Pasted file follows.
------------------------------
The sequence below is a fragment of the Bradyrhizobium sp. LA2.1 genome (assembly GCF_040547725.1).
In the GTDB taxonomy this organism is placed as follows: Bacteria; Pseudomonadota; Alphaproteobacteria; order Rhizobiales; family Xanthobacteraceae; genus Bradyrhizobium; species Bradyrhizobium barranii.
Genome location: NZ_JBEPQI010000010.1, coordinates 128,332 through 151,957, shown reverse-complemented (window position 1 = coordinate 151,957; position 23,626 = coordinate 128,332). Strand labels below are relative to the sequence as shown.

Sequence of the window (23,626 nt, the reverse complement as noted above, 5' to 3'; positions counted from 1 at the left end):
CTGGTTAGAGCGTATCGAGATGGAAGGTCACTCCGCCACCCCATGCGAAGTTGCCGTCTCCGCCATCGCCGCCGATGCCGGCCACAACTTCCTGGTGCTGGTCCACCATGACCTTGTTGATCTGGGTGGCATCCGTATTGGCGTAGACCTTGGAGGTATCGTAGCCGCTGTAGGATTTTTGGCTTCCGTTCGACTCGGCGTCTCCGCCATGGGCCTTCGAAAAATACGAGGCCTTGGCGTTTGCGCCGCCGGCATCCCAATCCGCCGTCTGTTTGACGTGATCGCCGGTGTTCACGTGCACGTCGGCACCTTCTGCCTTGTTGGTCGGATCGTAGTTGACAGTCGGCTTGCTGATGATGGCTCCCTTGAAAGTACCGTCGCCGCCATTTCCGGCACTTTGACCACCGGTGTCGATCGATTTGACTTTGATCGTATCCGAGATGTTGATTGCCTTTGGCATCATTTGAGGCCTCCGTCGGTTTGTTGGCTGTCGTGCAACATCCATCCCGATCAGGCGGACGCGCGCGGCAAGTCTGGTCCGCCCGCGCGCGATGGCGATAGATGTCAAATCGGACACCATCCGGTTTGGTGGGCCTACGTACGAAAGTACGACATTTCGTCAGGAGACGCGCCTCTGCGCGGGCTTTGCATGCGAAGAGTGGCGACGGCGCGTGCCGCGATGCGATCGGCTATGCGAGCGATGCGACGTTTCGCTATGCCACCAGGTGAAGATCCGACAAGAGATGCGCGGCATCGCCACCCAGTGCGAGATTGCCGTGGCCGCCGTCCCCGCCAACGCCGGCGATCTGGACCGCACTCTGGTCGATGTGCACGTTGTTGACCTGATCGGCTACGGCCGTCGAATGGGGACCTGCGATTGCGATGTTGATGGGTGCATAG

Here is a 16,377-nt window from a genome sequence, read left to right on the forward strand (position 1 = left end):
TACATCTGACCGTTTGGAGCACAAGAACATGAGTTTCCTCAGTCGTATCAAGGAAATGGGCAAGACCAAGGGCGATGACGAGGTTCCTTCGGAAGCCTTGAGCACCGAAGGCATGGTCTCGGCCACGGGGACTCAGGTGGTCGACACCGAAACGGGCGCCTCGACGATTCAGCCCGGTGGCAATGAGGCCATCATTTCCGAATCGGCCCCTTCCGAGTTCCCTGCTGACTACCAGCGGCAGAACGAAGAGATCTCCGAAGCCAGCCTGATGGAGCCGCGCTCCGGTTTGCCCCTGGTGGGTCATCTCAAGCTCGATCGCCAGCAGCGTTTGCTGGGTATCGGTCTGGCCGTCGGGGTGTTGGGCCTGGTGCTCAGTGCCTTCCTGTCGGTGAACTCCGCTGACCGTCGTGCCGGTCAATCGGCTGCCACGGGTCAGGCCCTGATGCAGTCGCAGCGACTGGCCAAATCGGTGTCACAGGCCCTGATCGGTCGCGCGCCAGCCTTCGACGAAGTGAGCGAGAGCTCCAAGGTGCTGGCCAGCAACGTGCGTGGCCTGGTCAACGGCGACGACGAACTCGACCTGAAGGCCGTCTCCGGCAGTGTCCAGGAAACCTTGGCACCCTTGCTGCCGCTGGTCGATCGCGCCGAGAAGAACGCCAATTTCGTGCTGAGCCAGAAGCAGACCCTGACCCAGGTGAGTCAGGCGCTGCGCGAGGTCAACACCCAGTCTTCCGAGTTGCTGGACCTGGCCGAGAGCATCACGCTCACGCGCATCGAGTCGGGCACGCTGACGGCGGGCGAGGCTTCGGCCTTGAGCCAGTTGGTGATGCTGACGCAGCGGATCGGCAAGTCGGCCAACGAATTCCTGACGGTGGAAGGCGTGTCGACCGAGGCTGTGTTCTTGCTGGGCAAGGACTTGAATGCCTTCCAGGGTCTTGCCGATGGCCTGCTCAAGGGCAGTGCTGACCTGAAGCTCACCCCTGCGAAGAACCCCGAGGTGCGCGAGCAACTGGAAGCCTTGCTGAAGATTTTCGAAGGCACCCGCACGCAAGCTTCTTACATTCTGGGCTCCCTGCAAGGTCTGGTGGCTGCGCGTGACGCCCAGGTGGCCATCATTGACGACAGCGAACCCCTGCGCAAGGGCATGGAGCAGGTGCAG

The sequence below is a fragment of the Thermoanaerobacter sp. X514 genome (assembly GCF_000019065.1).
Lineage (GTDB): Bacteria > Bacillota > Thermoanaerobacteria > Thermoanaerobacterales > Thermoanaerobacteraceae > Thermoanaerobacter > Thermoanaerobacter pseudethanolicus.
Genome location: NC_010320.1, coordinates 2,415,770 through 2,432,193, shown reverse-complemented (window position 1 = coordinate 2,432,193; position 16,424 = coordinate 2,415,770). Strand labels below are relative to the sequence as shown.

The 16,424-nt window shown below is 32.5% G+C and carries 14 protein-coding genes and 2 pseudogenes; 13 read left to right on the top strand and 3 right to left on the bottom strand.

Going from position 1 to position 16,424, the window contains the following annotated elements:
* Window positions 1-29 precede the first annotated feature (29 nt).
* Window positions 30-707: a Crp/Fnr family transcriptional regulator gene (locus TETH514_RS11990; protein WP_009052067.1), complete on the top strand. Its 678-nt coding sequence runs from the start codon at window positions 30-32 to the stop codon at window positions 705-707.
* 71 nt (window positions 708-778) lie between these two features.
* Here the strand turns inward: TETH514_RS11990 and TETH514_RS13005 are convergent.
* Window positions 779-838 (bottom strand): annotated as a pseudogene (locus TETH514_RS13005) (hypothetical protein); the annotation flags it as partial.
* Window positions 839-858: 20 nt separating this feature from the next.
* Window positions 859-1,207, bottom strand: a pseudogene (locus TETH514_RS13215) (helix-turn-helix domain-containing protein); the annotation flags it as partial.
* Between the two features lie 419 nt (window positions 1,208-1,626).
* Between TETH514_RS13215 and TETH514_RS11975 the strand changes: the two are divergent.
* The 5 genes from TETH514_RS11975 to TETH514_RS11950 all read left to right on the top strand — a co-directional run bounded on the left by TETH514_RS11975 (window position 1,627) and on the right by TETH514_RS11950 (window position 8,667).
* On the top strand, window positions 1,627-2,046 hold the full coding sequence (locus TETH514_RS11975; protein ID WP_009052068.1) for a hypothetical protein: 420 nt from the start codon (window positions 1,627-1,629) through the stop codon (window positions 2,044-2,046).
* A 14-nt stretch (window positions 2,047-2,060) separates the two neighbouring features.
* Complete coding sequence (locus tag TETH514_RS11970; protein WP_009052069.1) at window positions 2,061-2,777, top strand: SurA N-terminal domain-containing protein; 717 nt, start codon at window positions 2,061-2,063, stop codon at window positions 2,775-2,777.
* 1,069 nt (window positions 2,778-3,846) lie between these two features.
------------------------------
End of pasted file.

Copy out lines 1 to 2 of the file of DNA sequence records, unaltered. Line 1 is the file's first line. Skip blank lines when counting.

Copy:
The sequence below is a fragment of the Bradyrhizobium sp. LA2.1 genome (assembly GCF_040547725.1).
In the GTDB taxonomy this organism is placed as follows: Bacteria; Pseudomonadota; Alphaproteobacteria; order Rhizobiales; family Xanthobacteraceae; genus Bradyrhizobium; species Bradyrhizobium barranii.